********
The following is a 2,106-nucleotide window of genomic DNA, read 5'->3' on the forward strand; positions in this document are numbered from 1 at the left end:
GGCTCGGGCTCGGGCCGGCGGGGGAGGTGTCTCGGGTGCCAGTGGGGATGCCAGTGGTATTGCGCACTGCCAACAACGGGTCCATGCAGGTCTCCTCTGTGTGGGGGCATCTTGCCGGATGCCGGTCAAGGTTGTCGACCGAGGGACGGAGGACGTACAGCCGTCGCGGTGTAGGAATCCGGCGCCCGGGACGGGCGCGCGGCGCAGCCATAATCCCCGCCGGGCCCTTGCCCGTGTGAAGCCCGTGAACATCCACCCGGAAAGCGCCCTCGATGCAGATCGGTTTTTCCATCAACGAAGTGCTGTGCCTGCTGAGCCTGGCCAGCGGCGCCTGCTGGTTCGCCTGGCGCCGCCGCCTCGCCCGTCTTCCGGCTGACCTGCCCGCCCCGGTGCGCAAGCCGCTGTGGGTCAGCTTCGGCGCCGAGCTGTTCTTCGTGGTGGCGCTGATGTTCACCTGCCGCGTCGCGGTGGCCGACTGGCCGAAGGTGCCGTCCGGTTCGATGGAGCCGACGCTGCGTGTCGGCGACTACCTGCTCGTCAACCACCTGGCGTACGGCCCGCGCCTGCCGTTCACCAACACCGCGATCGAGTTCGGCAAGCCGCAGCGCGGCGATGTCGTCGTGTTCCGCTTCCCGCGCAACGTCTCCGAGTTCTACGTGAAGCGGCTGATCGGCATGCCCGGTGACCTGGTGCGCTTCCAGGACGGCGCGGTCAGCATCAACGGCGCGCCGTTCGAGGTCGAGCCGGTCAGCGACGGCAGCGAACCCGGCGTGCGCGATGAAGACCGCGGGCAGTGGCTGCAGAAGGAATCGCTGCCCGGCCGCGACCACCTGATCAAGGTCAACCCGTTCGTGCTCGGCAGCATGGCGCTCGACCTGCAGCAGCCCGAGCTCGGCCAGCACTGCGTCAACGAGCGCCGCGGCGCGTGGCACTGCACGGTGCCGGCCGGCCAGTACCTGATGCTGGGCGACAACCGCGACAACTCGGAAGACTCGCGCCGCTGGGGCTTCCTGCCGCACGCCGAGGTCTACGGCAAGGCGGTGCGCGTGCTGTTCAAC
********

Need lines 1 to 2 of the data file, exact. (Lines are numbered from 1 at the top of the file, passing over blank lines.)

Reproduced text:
The following is a 2,106-nucleotide window of genomic DNA, read 5'->3' on the forward strand; positions in this document are numbered from 1 at the left end:
GGCTCGGGCTCGGGCCGGCGGGGGAGGTGTCTCGGGTGCCAGTGGGGATGCCAGTGGTATTGCGCACTGCCAACAACGGGTCCATGCAGGTCTCCTCTGTGTGGGGGCATCTTGCCGGATGCCGGTCAAGGTTGTCGACCGAGGGACGGAGGACGTACAGCCGTCGCGGTGTAGGAATCCGGCGCCCGGGACGGGCGCGCGGCGCAGCCATAATCCCCGCCGGGCCCTTGCCCGTGTGAAGCCCGTGAACATCCACCCGGAAAGCGCCCTCGATGCAGATCGGTTTTTCCATCAACGAAGTGCTGTGCCTGCTGAGCCTGGCCAGCGGCGCCTGCTGGTTCGCCTGGCGCCGCCGCCTCGCCCGTCTTCCGGCTGACCTGCCCGCCCCGGTGCGCAAGCCGCTGTGGGTCAGCTTCGGCGCCGAGCTGTTCTTCGTGGTGGCGCTGATGTTCACCTGCCGCGTCGCGGTGGCCGACTGGCCGAAGGTGCCGTCCGGTTCGATGGAGCCGACGCTGCGTGTCGGCGACTACCTGCTCGTCAACCACCTGGCGTACGGCCCGCGCCTGCCGTTCACCAACACCGCGATCGAGTTCGGCAAGCCGCAGCGCGGCGATGTCGTCGTGTTCCGCTTCCCGCGCAACGTCTCCGAGTTCTACGTGAAGCGGCTGATCGGCATGCCCGGTGACCTGGTGCGCTTCCAGGACGGCGCGGTCAGCATCAACGGCGCGCCGTTCGAGGTCGAGCCGGTCAGCGACGGCAGCGAACCCGGCGTGCGCGATGAAGACCGCGGGCAGTGGCTGCAGAAGGAATCGCTGCCCGGCCGCGACCACCTGATCAAGGTCAACCCGTTCGTGCTCGGCAGCATGGCGCTCGACCTGCAGCAGCCCGAGCTCGGCCAGCACTGCGTCAACGAGCGCCGCGGCGCGTGGCACTGCACGGTGCCGGCCGGCCAGTACCTGATGCTGGGCGACAACCGCGACAACTCGGAAGACTCGCGCCGCTGGGGCTTCCTGCCGCACGCCGAGGTCTACGGCAAGGCGGTGCGCGTGCTGTTCAAC